28 May 2024  |   05:39am IST

Promoting sustainable and hygienic menstrual practices

For billions of women and teenage girls around the world, the menstrual cycle is a natural aspect of life, but it can also present hardships that are made worse by cultural stigmas and a lack of resources. Innovative solutions are emerging to address health demands and environmental issues, ranging from reusable pads to menstruation cups. Today being Menstrual Hygiene Day, it is crucial to recognise the significance of this day in advancing sustainable and hygienic menstrual practices and fostering a #PeriodFriendlyWorld
Promoting sustainable and hygienic menstrual practices

Annalie Rodrigues

Menstrual Hygiene Day was first introduced in 2013 by the German non-profit organisation WASH (Water, Sanitation and Hygiene) United. Since its inaugural commemoration in 2014, Mental Health Day has grown tremendously to become the international advocacy platform that it is today. Since the normal menstrual cycle is 28 days long and women usually get their period for an average of five days per month, Menstrual Hygiene Day is marked on May 28 (5th month) each year. 

This year’s theme for Menstrual Hygiene Day is ‘Together for a #PeriodFriendlyWorld’. This idealises a world in which stigmas and taboos surrounding menstruation are a thing of the past. It is a world wherein everyone can access menstrual products, period education and period-friendly infrastructure that they need. This day holds significance because over 500 million women and girls around the world do not have adequate access to facilities for menstruation hygiene. Their overall well-being, education, and health are all impacted by this lack of access. There is more to menstrual hygiene than simply having access to sanitary goods. It includes having areas that are safe and hygienic for changing, having access to soap and water for washing, and knowing how to properly dispose of used menstruation products. Furthermore, it also includes education on menstruation management so that it can be handled in a dignified manner, without any discomfort or fear.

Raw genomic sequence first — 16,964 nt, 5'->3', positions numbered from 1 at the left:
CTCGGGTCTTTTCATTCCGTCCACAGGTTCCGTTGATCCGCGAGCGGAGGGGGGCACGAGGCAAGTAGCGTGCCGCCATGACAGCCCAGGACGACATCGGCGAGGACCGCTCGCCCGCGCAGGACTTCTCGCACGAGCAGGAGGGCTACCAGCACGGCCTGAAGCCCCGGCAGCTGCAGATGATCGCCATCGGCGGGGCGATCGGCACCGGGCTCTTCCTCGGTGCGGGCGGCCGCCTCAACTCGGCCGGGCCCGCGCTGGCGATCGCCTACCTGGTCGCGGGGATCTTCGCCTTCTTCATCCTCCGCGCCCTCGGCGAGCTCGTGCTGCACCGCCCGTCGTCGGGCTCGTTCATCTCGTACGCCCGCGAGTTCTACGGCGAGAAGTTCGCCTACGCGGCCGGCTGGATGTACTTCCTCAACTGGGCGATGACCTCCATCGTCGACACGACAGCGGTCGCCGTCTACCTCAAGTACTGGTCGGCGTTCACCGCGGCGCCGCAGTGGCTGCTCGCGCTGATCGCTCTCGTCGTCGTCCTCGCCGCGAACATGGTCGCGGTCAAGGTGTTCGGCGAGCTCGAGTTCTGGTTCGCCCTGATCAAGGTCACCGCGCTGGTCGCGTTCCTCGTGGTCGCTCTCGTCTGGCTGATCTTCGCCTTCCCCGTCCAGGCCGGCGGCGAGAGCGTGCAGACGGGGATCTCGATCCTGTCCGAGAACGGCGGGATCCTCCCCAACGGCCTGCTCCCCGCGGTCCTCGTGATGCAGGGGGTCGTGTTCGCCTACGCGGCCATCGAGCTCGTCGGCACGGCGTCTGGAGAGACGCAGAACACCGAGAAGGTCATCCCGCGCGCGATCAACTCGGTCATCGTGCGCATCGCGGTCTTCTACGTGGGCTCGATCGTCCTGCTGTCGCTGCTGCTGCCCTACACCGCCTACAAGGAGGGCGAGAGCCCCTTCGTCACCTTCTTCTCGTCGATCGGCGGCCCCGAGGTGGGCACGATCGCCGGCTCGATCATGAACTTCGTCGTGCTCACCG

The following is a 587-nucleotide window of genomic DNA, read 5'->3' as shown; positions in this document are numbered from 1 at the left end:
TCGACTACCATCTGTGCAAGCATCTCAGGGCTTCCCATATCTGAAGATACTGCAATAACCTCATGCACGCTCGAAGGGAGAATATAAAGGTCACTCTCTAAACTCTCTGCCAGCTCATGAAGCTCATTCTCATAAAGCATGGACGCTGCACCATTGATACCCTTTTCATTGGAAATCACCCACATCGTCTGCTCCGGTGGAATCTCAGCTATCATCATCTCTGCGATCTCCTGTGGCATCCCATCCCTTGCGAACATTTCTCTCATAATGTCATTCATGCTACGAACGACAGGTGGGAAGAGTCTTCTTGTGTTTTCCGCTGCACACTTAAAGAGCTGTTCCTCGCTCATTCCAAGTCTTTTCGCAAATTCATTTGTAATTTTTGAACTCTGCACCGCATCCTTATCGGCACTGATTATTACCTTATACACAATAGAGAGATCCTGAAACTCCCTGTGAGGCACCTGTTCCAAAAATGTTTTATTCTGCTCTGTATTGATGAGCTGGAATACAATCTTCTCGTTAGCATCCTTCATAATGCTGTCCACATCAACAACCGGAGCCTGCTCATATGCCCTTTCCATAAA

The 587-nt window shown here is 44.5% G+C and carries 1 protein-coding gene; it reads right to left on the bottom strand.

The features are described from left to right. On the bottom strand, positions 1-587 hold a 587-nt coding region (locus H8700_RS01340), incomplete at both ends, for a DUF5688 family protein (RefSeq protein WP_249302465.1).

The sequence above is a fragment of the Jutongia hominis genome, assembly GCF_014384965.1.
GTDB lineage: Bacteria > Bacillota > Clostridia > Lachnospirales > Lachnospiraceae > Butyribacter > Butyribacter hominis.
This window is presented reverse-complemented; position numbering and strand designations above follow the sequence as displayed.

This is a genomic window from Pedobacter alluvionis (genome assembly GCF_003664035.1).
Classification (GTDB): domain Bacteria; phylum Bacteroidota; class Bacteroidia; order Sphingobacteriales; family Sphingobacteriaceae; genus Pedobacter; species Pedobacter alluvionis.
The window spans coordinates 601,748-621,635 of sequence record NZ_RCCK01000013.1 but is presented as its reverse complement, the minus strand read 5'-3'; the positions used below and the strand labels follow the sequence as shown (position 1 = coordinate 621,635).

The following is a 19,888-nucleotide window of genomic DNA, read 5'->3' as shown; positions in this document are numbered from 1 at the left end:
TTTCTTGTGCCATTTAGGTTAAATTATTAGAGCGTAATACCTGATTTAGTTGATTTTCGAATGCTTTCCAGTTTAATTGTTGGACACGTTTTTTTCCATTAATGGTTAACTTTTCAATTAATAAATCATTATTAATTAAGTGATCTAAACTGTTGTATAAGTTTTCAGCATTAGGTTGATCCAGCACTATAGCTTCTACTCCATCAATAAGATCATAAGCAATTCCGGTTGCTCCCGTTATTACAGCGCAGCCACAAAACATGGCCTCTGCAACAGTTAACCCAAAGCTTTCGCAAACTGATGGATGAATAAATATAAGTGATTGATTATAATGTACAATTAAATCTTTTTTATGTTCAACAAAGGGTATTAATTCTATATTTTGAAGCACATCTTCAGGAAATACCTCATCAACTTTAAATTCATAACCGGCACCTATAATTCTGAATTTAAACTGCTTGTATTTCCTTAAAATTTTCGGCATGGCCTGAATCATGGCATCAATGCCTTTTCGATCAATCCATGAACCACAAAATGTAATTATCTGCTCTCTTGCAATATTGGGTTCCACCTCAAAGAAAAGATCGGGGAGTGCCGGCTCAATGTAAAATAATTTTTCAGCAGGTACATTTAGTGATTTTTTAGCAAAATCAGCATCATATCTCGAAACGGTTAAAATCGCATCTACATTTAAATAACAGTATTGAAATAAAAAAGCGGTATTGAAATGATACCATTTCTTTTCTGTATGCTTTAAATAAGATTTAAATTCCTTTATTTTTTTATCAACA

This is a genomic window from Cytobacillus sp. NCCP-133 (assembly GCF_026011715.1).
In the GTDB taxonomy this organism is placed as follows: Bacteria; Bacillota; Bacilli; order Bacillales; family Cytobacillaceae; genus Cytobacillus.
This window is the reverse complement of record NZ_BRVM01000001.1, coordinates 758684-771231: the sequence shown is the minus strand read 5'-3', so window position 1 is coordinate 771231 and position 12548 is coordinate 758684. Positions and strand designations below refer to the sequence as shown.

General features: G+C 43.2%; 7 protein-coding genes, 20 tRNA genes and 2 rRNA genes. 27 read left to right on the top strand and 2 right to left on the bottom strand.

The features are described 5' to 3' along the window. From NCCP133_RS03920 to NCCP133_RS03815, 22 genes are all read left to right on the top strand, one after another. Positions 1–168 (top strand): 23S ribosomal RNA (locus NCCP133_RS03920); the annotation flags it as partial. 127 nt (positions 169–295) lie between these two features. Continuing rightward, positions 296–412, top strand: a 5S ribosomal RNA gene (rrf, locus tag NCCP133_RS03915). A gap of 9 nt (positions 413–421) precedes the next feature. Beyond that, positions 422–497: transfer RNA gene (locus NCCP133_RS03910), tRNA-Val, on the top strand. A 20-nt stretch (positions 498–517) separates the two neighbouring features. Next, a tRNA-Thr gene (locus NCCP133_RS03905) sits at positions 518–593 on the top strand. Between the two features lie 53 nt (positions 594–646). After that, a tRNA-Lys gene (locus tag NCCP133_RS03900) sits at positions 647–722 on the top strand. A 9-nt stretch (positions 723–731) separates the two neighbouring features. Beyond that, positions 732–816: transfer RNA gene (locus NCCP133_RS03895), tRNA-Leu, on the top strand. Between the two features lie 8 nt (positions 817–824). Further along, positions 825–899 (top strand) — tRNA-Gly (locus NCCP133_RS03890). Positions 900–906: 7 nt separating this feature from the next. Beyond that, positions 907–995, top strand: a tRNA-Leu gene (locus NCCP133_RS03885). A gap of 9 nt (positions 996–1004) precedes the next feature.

Goonj, working towards menstrual health and hygiene management since 2005, in association with the Centre for Development Policy and Practice and the National Foundation for India, is hosting the MH Dialogue today at India Habitat Centre, Delhi. This day-long conference will bring together experts for insightful discussions on menstrual health and hygiene, which will encourage open conversations in both rural and urban spaces. It is of utmost importance that such meetings are held in Goa as well to normalise these crucial dialogues for better menstrual health and hygiene.

Observing Menstrual Hygiene Day contributes to addressing the many problems associated with menstruation. These include cultural taboos that breed discrimination and shame, substandard sanitary facilities, and limited access to cost-effective menstruation supplies. The day helps to mitigate the detrimental effects that substandard menstrual hygiene have on women's health and education by spreading awareness and educating people. It is a call to action for advancements in menstruation-related policies, infrastructure, and cultural attitudes.